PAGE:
Q & A: Aerial Site Surveys Save Time and Resources

I operate a residential solar company. I am consuming a large amount of employee resources performing preliminary on-site analyses for customers who either do not have proper solar access or do not move forward with the project. How can I use fewer resources and still provide the quality service my customers expect?

Allow me to preface my answer by describing my experience as a preliminary site inspector for Austin Energy. This municipally owned utility has a very aggressive, yet cautious, solar rebate program. To prequalify a site for participation in our solar rebate program, we must perform a preliminary shade study. A subsequent site survey occurs at post inspection to ensure high standards in the installation.

When I started this position in 2006, the typical procedure was to conduct an on-site analysis for each Austin Energy customer expressing interest in the solar rebate program. A backlog of 60 customers kept some waiting 2 to 3 months for a preliminary inspection. The process required setting up a file, entering data into the job log, scheduling the site visit, producing an information packet and driving to the site for an evaluation. Each site inspection involved 30 to 60 minutes of face time with the customer. Austin has a lot of tree shading, and despite our best efforts to inform the public of solar access requirements, many of the site analysis requests came from customers with no solar window. Their homes were completely shaded. There were also many customers who were seeking information but had little intention of moving forward with an installation. My entire workload was spent accommodating feasible and unfeasible customers, and I was still unable to keep up with the demand. I quickly realized that we were wasting resources on sites that had no potential.

In order to become efficient and maintain good customer relations, we needed to develop new procedures. The first step towards efficiency came by using aerial photographs in a Geographic Information System (GIS) to help generate the site survey. The GIS format allowed us to create a template for site surveys that included the aerial image of the home and pertinent information extracted from the job log. The City of Austin provides digital aerial photographs produced during the winter of 2006. These 6-inch-scale, high resolution aerial photos offer accurate and measurable depictions of the roof planes, thus eliminating the need to physically measure and draw them. These photos are also aligned to true North, so it is possible to calculate an accurate azimuth for each roof plane without worrying about declination or magnetic interference. I took a hard copy of the aerial image into the field to align the photo with the roof in order to position the shade analysis tool to correspond with the North arrow on the aerial. This allowed me to determine true North at the site. The aerial map was also useful for quickly denoting any shade obstructions by marking their positions. Upon returning to the office, I digitally entered the aerial markups into the GIS tool to store them electronically for future access. The GIS tool along with the aerial photographs also allowed for calculation of square footages to approximate the amount of solar that a site could accommodate.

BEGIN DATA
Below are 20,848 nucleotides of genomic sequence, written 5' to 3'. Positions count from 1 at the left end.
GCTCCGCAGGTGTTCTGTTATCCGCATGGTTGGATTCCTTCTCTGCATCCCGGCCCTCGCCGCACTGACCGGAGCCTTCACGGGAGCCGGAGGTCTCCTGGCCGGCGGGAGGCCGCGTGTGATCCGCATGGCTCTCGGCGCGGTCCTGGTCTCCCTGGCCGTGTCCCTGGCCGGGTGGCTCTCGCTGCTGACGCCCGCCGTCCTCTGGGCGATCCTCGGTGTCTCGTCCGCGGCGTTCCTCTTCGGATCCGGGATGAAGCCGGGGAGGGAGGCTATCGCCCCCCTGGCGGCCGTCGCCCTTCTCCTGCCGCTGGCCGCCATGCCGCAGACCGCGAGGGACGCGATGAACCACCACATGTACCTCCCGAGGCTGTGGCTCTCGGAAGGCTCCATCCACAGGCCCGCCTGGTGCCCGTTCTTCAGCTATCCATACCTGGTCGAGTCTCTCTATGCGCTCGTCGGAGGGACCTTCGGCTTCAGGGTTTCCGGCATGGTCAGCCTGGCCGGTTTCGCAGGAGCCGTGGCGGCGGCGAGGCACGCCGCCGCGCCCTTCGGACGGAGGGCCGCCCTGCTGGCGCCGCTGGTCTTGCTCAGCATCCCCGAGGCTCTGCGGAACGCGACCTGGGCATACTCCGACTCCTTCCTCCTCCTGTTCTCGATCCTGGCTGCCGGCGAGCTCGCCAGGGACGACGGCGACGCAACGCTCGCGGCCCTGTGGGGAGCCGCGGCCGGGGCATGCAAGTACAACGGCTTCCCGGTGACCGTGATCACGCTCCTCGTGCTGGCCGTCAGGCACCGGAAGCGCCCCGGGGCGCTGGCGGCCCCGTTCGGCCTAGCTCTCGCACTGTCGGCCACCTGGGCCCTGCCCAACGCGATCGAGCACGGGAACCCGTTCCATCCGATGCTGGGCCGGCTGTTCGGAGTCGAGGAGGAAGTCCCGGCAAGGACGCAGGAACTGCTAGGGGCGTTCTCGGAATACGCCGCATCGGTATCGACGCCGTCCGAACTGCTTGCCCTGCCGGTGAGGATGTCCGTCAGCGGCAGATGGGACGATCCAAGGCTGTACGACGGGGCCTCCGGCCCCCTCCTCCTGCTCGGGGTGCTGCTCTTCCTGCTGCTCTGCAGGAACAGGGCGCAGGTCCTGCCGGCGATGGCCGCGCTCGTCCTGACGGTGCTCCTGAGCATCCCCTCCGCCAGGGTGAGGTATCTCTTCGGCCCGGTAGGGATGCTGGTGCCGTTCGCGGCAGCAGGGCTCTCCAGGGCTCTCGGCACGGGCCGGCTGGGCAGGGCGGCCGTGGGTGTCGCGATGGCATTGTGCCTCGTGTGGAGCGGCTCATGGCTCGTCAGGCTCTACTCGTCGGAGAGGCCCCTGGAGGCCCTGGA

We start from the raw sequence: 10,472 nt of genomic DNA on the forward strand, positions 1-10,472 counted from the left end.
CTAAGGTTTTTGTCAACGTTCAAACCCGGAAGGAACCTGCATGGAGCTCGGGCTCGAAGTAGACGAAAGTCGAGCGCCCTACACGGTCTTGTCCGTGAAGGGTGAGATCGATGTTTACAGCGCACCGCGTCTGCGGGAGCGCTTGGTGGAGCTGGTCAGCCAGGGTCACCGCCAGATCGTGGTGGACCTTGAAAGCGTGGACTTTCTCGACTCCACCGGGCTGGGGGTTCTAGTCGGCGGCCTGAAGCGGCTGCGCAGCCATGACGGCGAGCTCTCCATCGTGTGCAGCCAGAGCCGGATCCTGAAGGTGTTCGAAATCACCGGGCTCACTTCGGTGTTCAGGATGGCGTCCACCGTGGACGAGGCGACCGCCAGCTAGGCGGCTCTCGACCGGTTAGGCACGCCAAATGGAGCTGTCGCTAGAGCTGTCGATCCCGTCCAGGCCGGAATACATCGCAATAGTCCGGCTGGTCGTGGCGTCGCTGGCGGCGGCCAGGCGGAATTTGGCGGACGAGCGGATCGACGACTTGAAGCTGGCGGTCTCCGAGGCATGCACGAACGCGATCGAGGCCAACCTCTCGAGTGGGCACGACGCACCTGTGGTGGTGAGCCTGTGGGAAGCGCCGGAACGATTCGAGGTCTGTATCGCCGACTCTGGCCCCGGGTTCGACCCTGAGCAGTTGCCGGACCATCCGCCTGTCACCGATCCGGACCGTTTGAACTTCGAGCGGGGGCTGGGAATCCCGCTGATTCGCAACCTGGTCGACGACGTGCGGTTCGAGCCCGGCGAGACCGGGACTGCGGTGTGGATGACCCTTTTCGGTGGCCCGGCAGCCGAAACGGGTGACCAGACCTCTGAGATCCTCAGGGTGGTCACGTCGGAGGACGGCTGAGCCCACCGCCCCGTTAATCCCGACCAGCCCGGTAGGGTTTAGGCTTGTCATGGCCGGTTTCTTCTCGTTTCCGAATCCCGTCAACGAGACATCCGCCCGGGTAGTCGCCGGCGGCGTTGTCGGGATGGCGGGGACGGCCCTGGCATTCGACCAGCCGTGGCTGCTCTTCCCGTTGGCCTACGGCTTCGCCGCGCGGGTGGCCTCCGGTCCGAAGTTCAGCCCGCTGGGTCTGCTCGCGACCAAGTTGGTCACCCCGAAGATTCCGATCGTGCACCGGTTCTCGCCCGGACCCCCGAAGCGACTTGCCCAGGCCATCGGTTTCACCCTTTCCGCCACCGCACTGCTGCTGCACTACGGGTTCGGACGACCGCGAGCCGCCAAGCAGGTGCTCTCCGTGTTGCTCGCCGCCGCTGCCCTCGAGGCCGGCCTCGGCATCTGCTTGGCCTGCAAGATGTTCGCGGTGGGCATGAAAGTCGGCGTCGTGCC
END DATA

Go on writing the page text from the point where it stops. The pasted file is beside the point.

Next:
This preliminary GIS-enhanced process considerably reduced the time it took to perform an on-site survey, and the customers loved the use of the technology as well. However, I still wasted a significant amount of time on visits to homes that were not feasible for solar due to tree shading. Bird’s-eye view images available online helped reduce that unnecessary time expenditure. These images show the home at four different angles and are taken from an airplane. The image set for Austin was taken in the winter and gives some indication of the approximate distance that a shadow is thrown. By carefully studying these images and getting the metadata to determine when the individual photos were taken, I developed a process that allowed me to determine a site’s eligibility approximately 75% of the time, without the need to travel to the site.

With previous experience using an on-site shade calculation tool and a good understanding of the annual shade patterns produced by objects on different orientations and tilt angles of a roof plane, solar professionals can use aerial images to perform preliminary site assessments. It is possible to use the angled aerial images to estimate the height of the roof plane and the distances of objects to determine the shading that will be produced. Once you have identified the approximate shaded areas, you can use the GIS tool to calculate the solar window. It is important to realize that this method is not as accurate as an on-site visit, but it allows you to perform the evaluation in a fraction of the time using far fewer resources.

Using these methods, the response time to a customer request is approximately 2 weeks. Austin Energy saves time, gas, paper, risk of on-site injury and wear on vehicles. Since these new procedures were adopted, customer satisfaction and customer participation in the program have risen. Although these procedures may not translate directly to a contractor’s business model, I think that it is helpful to know how successful Austin Energy has been in streamlining its procedures. I believe that these processes can be modified to greatly reduce time spent on preliminary site assessment, to allow some email and phone consultation to take place before a house call and to reduce overhead required for a project.

Tim Harvey / Austin Energy / Austin, TX / austinenergy.com

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